FARMINGTON — The Farmington Historical Society (FHS) held its annual meeting on Monday, July 27, at the Meetinghouse Park to listen to a presentation by Vice President Jane Woodman about the park’s formation. 

“If you don’t know the time dimension of something, then you don’t know where you are,” lifetime FHS member Marty Fleishman said before Woodman’s presentation.

Farmington Historical Society members brought their own chairs to the annual meeting and remained six feet apart while wearing masks. This was the first time the Society held an official meeting since Governor Mills announced a state of emergency on March 15. Andrea Swiedom/Franklin Journal

Members sat on the park lawn, socially distanced in the rain beneath umbrellas with their faces covered by masks. As it began to pour, FHS President Marion Scharoun held up an umbrella to shield Woodman during her presentation.

In 1802, John Church deeded his land for a town center and designated the park, which used to face the Meeting House on Pleasant Street, as a green space. He also included a burial ground in his deed which is the Center Meeting House Cemetery nestled behind the Courthouse between Anson and Cony streets.

“All of the early settlers wanted a place to call the center to build out from there,” Woodman said.

FHS president Marion Scharoun held up an umbrella to shield Jane Woodman during her presentation about the 1802 formation of the Meetinghouse Park. Andrea Swiedom/Franklin Journal

The Meeting House, a two story stick building with a bell tower that was destroyed in Farmington’s 1886 fire, served as a government and religious center and an exhibition house for the Franklin County Agricultural Society. When farmers came into town with their prized animals, they used the Meetinghouse Park for their livestock. 

“This was big pasture that we are in,” Woodman said as she addressed members on the park’s lawn. “Well, you know, farm animals don’t stay put, so in 1871 the town fathers agreed to spend no more than 15 dollars to build a fence around the park so the farmers could contain their livestock.”

Woodman thinks that the rod iron fence around the park is the original 1871 fencing. The Meetinghouse Park also houses the 1894, controversial watering trough that once quenched thirsts in front of the courthouse. 

“The water was proclaimed out of the trough to be for both man and beast,” Woodman said as members smirked. 

The trough and its tin cup on a chain created quite the drama in town when a North Church congregant asked for the cup to be removed.  

The controversial 1894 watering trough is now used a planter next to the gazebo in the Meetinghouse Park. Andrea Swiedom/Franklin Journal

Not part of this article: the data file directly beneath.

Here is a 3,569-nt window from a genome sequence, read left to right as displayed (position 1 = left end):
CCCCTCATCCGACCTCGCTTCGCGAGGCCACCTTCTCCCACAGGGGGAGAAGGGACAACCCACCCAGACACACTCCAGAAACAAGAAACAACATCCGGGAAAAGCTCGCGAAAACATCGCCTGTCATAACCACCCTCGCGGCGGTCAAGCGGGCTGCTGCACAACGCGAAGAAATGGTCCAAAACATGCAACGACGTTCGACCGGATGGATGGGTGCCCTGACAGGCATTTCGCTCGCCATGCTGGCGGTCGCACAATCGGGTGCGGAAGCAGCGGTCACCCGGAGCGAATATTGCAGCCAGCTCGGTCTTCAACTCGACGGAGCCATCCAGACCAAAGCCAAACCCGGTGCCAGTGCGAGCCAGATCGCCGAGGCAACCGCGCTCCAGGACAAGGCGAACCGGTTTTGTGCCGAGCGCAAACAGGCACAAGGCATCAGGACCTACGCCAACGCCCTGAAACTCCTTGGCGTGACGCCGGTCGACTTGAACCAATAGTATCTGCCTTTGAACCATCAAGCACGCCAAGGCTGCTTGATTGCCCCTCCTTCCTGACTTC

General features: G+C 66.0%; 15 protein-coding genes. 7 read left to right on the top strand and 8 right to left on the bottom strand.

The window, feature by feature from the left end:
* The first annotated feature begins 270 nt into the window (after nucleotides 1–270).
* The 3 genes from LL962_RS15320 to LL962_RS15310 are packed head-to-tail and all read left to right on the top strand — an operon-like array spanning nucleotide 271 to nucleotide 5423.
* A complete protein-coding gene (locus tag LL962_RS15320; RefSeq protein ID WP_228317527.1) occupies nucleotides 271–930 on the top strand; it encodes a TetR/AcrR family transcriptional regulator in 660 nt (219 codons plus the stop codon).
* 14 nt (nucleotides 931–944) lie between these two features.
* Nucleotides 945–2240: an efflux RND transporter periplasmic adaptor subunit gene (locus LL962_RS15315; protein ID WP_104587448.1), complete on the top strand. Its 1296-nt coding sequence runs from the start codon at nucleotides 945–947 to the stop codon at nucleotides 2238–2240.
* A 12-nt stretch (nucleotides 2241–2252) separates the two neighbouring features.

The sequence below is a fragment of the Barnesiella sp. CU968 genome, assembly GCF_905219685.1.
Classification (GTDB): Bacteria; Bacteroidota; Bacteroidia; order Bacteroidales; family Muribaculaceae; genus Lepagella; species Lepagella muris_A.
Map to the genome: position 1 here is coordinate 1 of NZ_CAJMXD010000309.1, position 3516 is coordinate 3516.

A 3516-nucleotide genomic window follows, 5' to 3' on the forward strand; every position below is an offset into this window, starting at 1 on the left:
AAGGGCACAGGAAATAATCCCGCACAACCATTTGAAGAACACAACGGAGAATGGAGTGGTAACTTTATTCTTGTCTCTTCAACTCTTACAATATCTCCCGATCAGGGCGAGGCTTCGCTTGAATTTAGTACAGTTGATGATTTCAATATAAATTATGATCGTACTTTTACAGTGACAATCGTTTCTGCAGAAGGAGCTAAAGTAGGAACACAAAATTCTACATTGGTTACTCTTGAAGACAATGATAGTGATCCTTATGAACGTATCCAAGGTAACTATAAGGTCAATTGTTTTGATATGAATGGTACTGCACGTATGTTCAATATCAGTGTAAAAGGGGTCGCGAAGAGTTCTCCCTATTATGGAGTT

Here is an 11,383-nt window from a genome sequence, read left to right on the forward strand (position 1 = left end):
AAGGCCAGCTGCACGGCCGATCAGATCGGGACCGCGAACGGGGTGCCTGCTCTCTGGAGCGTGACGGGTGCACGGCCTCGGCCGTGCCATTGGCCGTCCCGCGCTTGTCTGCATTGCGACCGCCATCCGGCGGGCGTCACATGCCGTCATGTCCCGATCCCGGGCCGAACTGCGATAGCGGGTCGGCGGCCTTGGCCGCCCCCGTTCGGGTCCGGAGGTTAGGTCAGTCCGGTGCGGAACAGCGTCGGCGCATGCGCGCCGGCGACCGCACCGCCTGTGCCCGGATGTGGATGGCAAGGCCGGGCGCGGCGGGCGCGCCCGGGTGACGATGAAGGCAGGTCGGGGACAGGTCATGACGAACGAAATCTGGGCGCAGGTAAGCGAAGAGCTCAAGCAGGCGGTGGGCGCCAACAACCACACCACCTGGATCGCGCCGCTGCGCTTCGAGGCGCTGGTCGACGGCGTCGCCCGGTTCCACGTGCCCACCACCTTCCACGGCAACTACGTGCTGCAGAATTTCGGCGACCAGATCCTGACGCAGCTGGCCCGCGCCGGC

“This person was saying, ‘in these times of improper use, the young folk will use that cup to add water to their drink!’ The minister declared, ‘the cup stays; well, at least they’re drinking pure water with their whiskey!’” Woodman quoted. 

After the fire, the park suffered from neglect. In 1897, George Ranger, a merchant whose residence faced the park, offered a deal to the town fathers. If the town would clean up the park, he would donate a Civil War monument. Ranger had served as a private soldier in the Civil War in the 53rd Massachusetts Infantry Regiment.

The park was quickly revamped and after the Civil War monument was constructed, the Meetinghouse Park accrued several more historic monuments.

Members quickly scattered from the park in the downpour after Woodman’s presentation with hope that future FHS events could be modified to meet CDC gathering guidelines.

The Society owns three buildings in downtown Farmington, the Octagon House, the Titcomb House and the North Church. Funding from FHS events such as monthly concerts in the North Church and fundraisers from annual yard sales go towards the maintenance of these historical landmarks.

“That’s one of our biggest activities as a historical society. When you have three buildings, you have to work hard to keep them going,” Scharoun said as she thanked members for their emergency donations to the Society during the pandemic.

Scharon also reminded the small crowd that although it feels as though things have come to a standstill, history is still happening.

“Keep your diaries, write things down, because in a 100 years people are going to say, ‘I wonder what they did during that terrible pandemic. I wonder how they lived, what did they do, how did they cope?’” Scharon said in front of the park’s gazebo.

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